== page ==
Announce: learn-fp - functional programming course/tutorial


#1

Hi.
I would like to announce learn-by-doing course/tutorial I have created.
You can find it at https://github.com/dehun/learn-fp
Course is test-driven - you have stubs which you have to implement and pass all unit tests.
It is something like write yourself mini scalaz/cats.

It covers type classes, functors, applicatives, monads, foldable/traversable, monad transformers, free monads.
I am working on adding co-functors and co-monads right now.

It was heavily inspired by NICTA course(haskell) - I thought that Scala community will benefit from something like that but on Scala.

I would appreciate any feedback. PRs and suggestions are very welcome.

Thank you.


#2

Added co-functors and co-monads


#3

Looks like decent work. Congrats.

Btw: I am persuing a sligtly different path by writing a tutorial on arrow-like code (promoting point-free programming) that closely follows FP of John Backus. Monadic programming is pointful. I claim that Scala (I use Dotty) comes to the rescue to spice the pointfree programming style with a convenient programming DSL.

see Program Description Based Programming

Cheers


#4

Hello,

You asked for feedback.

I looked at the type class related code.

A few remarks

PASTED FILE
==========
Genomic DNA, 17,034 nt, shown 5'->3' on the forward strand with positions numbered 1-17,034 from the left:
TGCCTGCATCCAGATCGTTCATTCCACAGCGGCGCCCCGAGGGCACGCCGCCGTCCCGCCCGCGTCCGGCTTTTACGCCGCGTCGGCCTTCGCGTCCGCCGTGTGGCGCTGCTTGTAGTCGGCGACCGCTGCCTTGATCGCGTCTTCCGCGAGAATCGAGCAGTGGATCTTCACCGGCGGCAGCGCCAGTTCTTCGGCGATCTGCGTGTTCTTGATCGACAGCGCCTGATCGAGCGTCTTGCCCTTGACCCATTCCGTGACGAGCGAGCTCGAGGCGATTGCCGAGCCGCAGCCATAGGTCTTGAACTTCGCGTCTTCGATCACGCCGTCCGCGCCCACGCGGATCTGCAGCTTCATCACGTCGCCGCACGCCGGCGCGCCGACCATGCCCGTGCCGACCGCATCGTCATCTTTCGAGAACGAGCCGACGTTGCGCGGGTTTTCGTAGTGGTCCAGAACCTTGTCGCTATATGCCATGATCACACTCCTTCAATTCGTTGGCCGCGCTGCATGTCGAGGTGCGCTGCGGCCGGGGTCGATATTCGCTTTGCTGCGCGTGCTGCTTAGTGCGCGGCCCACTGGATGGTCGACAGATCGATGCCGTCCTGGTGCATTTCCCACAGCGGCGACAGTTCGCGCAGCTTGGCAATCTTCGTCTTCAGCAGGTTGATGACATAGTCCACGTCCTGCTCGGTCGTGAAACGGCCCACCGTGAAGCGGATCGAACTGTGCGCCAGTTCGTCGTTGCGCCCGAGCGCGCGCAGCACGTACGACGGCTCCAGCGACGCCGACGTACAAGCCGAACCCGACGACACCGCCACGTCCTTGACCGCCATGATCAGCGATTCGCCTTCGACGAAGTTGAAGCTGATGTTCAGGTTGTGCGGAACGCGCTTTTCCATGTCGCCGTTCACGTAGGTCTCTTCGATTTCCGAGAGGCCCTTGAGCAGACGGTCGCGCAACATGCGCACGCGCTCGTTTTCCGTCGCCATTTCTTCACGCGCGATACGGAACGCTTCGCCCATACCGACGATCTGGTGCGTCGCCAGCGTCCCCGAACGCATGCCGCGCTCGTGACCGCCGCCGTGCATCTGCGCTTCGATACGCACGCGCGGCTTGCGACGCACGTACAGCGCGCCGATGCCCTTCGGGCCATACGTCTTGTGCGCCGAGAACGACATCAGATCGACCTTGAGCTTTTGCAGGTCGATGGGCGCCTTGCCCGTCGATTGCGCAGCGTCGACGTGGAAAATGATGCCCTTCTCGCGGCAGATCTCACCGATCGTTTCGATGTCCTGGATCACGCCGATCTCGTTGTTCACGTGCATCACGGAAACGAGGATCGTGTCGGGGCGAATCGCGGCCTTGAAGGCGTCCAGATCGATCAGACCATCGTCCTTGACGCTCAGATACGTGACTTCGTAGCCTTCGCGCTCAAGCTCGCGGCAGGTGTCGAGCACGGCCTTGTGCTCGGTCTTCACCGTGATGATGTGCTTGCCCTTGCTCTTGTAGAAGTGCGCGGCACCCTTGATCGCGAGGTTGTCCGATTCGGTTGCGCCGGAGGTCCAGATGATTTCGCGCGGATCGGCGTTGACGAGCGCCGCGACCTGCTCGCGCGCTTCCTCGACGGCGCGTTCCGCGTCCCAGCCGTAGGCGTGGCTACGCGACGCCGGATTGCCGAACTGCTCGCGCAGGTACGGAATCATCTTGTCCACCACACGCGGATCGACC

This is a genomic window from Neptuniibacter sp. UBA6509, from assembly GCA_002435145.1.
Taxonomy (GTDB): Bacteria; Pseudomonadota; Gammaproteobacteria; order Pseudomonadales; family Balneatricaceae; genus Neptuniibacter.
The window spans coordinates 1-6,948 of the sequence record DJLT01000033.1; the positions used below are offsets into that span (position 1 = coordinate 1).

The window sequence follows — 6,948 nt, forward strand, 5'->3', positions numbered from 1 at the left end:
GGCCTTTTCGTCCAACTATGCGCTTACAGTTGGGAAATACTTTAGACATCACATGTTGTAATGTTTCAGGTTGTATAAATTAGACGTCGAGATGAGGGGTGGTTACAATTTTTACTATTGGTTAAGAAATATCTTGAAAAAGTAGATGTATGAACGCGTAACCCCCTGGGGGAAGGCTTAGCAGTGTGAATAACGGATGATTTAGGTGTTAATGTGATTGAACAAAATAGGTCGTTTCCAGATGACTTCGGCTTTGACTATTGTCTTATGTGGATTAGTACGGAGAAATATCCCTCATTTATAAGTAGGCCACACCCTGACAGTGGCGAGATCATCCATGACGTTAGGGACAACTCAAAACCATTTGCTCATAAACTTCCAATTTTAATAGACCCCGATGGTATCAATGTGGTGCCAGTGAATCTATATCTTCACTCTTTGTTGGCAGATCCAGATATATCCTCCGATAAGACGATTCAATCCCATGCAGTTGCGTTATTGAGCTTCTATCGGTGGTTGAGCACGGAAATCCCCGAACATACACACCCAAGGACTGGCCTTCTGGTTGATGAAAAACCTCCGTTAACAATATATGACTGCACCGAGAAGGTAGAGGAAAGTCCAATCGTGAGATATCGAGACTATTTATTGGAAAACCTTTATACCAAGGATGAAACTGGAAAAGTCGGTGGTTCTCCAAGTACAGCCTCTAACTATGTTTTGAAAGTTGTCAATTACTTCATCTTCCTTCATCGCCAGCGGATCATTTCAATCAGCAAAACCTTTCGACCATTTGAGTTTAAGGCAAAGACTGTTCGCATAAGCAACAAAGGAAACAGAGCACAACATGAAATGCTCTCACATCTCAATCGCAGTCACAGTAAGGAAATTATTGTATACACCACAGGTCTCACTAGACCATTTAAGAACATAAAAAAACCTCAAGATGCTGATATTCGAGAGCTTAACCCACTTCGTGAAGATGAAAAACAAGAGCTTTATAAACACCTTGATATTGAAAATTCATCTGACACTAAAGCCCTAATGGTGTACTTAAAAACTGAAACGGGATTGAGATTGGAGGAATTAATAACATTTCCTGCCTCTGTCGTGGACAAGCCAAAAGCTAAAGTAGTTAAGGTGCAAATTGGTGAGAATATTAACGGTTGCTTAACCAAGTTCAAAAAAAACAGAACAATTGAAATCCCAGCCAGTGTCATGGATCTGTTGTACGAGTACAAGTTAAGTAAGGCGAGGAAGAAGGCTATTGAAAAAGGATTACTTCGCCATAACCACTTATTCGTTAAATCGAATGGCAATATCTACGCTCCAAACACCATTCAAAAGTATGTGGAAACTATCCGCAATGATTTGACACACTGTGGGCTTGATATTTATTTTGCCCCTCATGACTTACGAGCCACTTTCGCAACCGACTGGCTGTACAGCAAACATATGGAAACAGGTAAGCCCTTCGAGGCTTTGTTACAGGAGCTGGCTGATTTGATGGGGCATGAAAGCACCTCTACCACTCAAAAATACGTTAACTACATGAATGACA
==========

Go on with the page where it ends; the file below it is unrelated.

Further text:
code like

object TypeClassUser {
  def foo[A](x:A)(implicit typeClass:TypeClass[A]):String  = {
    typeClass.foo(x)
  }
}

can be replaced by (imho more idiomatic code)

object TypeClassUser {
  def foo[A: TypeClass](x: A): String = {
    implicitly[TypeClass[A]].foo(x)
  }
}

and code like

object Eq {
  def eq[A](lhs:A, rhs:A)(implicit eqt:Eq[A]) = eqt.eq(lhs, rhs)
}

class EqOps[A](lhs:A)(implicit eqt:Eq[A]) {
  def ====(rhs:A):Boolean = eqt.eq(lhs, rhs)
}

object EqOps {
  implicit def toEqOps[A](lhs:A)(implicit eqt:Eq[A]) = new EqOps(lhs)
}

can be replaced by (imho more idiomatic code)

object Eq {
  def eq[A: Eq](lhs:A, rhs:A) = implicitly[Eq[A]].eq(lhs, rhs)
}

object Ops {
  implicit class EqOps[A: Eq](lhs:A) {
    def ====(rhs:A):Boolean = implicitly[Eq[A]].eq(lhs, rhs)
  }
}

#5

Here is another remark (after reading the Monoid stuff):

It is worth looking at ScalaCheck (cfr QuickCheck in Haskell)

so you can write stuff like

import org.scalacheck.Arbitrary.arbitrary
import org.scalacheck.Arbitrary
import org.scalacheck.Prop.forAll

class MonoidLaws[M: Monoid] {
  import Ops._

  def associativityLaw(implicit iam: Arbitrary[M]) =
    forAll {
      (m1: M, m2: M, m3: M) =>
        val lhs = (m1 |+| m2) |+| m3
        val rhs = m1 |+| (m2 |+| m3)
        lhs == rhs
    }

}

import org.scalatest.FlatSpec

class SimpleMonoidCheck extends FlatSpec with Matchers {

  import SimpleMonoid._

  implicit def arbitrarySum: Arbitrary[Sum] =
    Arbitrary {
      for {
        ai <- arbitrary[Int]
      } yield Sum(ai)
    }

  object sumMonoidLaws extends MonoidLaws[Sum]

  import sumMonoidLaws.associativityLaw

  "sum monoid associativity laws" should "pass 100 tests" in {

    associativityLaw.check
    
  }

}

you have to add

libraryDependencies += "org.scalacheck" %% "scalacheck" % "1.13.4"

to build.sbt


#6

Personality, I don’t see any advantages in passing the implicit as a bound and then summoning it again with implicitly, rather than directly as a named implicit parameter.

My own rule of thumb is to use the bound notation if and only if you only ever use it implicitly.